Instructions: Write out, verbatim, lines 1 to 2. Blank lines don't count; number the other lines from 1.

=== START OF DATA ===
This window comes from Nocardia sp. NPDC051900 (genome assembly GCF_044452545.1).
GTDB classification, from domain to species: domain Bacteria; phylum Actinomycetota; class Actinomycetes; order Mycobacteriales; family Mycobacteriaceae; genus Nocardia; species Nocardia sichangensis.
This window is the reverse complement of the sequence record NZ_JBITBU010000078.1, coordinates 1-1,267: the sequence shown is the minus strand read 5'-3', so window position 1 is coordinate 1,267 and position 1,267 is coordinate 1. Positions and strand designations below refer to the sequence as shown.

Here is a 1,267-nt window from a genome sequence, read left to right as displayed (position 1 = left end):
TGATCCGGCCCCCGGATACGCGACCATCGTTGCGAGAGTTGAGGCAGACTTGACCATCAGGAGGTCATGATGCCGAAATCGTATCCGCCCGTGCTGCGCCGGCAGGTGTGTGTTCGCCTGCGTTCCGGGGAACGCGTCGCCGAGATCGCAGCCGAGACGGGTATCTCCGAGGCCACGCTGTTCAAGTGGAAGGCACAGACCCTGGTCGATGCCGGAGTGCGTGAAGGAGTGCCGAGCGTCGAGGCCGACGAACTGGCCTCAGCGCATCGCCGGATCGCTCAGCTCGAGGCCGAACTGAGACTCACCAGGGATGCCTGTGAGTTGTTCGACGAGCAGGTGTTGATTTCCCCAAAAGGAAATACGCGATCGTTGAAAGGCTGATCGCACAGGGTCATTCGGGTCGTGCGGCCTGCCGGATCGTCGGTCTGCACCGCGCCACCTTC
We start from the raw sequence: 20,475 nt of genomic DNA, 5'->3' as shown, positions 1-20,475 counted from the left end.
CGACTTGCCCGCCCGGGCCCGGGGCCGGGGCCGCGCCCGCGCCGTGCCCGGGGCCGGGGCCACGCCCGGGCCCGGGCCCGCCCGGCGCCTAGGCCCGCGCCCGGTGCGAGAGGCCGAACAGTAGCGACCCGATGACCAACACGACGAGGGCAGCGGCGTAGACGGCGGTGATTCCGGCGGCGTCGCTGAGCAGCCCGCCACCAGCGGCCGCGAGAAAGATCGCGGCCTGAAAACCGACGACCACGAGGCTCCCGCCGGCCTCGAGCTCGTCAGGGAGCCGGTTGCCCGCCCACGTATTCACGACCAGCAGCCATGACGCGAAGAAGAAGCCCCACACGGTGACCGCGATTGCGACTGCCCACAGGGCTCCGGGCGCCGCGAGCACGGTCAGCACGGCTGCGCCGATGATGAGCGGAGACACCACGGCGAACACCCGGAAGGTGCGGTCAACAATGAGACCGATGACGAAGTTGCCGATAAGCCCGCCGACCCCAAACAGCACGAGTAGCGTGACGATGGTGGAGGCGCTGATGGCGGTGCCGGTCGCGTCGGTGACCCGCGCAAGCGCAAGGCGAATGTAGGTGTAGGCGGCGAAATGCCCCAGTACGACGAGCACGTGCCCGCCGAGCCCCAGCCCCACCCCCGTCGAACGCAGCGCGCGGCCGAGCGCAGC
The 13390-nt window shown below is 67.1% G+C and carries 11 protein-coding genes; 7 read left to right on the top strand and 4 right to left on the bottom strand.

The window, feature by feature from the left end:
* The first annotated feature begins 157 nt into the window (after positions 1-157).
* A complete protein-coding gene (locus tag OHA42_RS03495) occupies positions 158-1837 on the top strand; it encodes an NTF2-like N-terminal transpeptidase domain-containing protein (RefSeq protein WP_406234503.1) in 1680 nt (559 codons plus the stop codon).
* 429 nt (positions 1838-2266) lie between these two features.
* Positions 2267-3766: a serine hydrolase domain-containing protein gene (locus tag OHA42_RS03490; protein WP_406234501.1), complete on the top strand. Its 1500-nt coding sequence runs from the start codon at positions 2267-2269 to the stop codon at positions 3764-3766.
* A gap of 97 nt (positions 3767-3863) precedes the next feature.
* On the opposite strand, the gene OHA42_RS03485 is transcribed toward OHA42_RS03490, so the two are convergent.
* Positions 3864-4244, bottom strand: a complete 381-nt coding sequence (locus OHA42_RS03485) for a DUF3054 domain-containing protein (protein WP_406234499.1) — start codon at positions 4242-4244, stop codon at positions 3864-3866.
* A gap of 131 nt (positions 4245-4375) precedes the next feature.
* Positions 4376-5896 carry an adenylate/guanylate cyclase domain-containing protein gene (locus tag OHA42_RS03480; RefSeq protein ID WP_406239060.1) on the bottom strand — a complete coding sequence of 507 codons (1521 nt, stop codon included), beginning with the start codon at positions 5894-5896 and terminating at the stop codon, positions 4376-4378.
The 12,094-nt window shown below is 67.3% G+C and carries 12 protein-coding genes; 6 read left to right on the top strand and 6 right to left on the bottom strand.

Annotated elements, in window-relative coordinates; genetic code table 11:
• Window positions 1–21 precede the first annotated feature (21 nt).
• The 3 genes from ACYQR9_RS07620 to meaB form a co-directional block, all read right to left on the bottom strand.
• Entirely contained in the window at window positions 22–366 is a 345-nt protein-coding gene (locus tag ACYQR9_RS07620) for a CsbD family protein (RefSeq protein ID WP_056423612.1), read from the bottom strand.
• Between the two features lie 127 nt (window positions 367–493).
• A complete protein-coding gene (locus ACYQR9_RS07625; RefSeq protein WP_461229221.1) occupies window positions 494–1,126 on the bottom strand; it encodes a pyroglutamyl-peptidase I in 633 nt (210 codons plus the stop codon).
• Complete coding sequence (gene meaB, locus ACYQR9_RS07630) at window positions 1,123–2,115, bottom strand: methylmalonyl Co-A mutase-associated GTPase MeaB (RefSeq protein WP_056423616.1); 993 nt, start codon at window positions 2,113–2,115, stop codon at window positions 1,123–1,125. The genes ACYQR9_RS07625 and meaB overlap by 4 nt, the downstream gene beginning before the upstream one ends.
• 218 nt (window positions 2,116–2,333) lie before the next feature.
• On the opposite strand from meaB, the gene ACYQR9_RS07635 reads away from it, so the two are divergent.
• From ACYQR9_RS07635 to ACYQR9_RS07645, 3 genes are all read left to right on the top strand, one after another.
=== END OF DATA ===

This window comes from Nocardia sp. NPDC051900 (genome assembly GCF_044452545.1).
GTDB classification, from domain to species: domain Bacteria; phylum Actinomycetota; class Actinomycetes; order Mycobacteriales; family Mycobacteriaceae; genus Nocardia; species Nocardia sichangensis.